echo results help thickening of the aortic leaflets?
I had an echo and have seen the results but no report was sent, so Im waiting on that
in my echo results it says Trileaflet aortic valve with mild focal thickening of leaflets, no stenosis and no regurgitation.
Has anyone had this? Im only 33 and have done some research and I think the thickening is called sclerosis, most of the info I have seen said this is common in patients over 65, and that it can lead to stenosis is about 6-10 years which as me worried. Has anyone had this ? thanks in advance :)
If there's no stenosis and no regurgitation, then the valve is functioning normally. I really don't know whether the thickened leaflets are a possible sign of problems to come or not, but it wouldn't seem that there are any problems now -- at least not in terms of the valve's functionality. Something like an unusual shape or form of the leaflets really does not matter nearly as much as whether the valve is doing its job. What to expect in the future depends on things like what was the reason for the echo to be done, what else does the echo show, what symptoms (if any) do you have, is there any family history of aortic disease, and most of all, what does your doctor think about the situation. If thickened leaflets on a functional aortic valve constitute the only abnormality on your echo, and if you have no symptoms, then I think you're in good shape. Under those circumstances, the doctor might still want to repeat the echo, after a given amount of time has passed. Sometimes -- not nearly always, but sometimes -- a bicuspid valve can look trileaflet on an initial echo, and only in a later echo can it be seen that the valve is actually bicuspid. You really need to discuss your concerns with the doctor who ordered the echo. If you have any family history of aortic disease, if you have any history of other heart problems, or if you are symptomatic, then you might even want to consult an expert on aortic valve disease and get his recommendations as to what type of follow-up monitoring you should have.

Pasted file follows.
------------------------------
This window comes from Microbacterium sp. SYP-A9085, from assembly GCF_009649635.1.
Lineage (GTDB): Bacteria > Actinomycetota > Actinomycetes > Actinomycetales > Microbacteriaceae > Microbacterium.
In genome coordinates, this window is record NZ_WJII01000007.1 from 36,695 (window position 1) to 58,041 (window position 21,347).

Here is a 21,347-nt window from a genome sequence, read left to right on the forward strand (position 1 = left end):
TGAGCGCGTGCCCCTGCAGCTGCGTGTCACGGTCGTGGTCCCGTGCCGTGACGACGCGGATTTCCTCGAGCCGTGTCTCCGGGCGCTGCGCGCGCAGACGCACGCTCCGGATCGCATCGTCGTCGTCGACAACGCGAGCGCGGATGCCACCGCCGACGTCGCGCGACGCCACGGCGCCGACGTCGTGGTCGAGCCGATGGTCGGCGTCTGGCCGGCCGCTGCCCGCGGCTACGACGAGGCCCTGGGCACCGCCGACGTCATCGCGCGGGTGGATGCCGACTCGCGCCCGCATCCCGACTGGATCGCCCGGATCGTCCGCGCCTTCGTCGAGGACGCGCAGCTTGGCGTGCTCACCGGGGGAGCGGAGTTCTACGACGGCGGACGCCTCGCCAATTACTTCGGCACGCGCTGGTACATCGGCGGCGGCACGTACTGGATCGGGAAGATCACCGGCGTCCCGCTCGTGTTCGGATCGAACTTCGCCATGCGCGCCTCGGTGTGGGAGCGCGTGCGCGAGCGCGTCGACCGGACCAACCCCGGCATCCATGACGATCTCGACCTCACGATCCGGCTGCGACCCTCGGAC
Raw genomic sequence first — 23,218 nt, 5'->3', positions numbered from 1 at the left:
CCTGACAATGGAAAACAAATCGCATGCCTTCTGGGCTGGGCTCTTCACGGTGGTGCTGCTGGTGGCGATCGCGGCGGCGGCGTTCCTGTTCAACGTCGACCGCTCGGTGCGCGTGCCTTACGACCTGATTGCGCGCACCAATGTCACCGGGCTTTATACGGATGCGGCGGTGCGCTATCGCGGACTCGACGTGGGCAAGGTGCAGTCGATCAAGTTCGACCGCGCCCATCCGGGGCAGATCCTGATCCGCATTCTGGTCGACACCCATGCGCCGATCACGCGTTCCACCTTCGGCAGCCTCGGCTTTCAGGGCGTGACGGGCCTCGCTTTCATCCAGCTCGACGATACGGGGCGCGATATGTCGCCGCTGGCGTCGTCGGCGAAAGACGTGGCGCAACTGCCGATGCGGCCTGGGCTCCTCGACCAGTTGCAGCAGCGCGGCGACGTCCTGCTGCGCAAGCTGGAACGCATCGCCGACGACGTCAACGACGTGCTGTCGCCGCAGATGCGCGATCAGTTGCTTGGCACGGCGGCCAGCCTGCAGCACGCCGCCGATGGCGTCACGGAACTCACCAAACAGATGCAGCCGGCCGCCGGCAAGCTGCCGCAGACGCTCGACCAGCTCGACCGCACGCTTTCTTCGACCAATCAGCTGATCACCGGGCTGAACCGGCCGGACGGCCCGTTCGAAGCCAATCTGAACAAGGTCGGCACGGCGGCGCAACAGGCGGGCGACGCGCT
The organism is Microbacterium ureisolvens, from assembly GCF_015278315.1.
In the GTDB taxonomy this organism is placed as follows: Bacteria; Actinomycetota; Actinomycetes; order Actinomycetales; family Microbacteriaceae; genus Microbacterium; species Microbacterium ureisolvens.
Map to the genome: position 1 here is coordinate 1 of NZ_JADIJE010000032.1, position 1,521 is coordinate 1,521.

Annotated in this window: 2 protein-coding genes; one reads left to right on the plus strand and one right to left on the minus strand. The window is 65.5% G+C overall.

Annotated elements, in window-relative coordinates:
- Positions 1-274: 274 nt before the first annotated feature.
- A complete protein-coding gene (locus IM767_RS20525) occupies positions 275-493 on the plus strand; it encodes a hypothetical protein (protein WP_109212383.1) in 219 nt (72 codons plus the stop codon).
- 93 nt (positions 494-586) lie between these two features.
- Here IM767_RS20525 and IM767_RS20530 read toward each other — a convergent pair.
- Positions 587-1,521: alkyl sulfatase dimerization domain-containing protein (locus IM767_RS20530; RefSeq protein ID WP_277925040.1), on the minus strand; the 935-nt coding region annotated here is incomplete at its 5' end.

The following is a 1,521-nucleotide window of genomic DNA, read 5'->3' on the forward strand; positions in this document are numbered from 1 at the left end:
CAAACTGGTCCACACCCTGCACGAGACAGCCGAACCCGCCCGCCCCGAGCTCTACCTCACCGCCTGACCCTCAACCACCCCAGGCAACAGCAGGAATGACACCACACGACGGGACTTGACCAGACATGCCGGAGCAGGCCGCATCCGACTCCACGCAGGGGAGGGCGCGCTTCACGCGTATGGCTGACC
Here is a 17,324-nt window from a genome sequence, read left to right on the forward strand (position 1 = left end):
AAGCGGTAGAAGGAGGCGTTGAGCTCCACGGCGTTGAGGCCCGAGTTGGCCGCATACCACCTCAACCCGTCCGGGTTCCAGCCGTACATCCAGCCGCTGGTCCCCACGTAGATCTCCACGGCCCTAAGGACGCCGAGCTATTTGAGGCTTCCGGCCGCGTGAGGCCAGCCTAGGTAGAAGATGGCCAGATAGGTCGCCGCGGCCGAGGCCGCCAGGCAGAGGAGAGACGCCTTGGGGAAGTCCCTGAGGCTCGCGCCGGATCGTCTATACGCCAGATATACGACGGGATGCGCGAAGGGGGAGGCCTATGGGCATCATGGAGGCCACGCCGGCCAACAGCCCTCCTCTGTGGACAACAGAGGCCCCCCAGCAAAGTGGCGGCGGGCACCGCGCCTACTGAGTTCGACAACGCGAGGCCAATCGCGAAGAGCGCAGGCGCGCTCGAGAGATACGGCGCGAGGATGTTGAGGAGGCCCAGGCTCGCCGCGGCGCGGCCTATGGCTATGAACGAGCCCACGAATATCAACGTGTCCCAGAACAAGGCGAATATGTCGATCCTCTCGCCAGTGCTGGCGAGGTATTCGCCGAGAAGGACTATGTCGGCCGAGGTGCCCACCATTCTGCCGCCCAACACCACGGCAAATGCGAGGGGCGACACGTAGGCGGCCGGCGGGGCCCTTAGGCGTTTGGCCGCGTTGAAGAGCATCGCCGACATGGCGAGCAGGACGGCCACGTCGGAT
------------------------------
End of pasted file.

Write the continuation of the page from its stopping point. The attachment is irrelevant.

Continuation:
everything else on my echo seems ok trace regurgitation on both mitral and tricuspid valves but I was told this doesn't mean much?
heart is of normal size, LV ejection fraction 65%.
I have been having PVC's they started suddenly a few months back and this has led to some major anxiety and panic stuff. My mum was only 42 when she had a heart attack, and we have quite a bit in our family and alot of A fib on my dads side. They are thinking th PVC's are due to the adrenalin when im stressed and worried but they wouldnt to check the heart was structurally ok first. The last 3-4 years has been tough, Im in Christchurch New Zealand where we have had big earthquakes and constantly violent aftershocks, I have 3 kids and have completed a degree and have started shift work in that time so I believe its just everything catching up on me and me living on edge for a few years. The anxiety is causing huge issues in my life and making me miserable.
The Content on this Site is presented in a summary fashion, and is intended to be used for educational and entertainment purposes only. It is not intended to be and should not be interpreted as medical advice or a diagnosis of any health or fitness problem, condition or disease; or a recommendation for a specific test, doctor, care provider, procedure, treatment plan, product, or course of action. Med Help International, Inc. is not a medical or healthcare provider and your use of this Site does not create a doctor / patient relationship. We disclaim all responsibility for the professional qualifications and licensing of, and services provided by, any physician or other health providers posting on or otherwise referred to on this Site and/or any Third Party Site. Never disregard the medical advice of your physician or health professional, or delay in seeking such advice, because of something you read on this Site. We offer this Site AS IS and without any warranties. By using this Site you agree to the following Terms and Conditions. If you think you may have a medical emergency, call your physician or 911 immediately.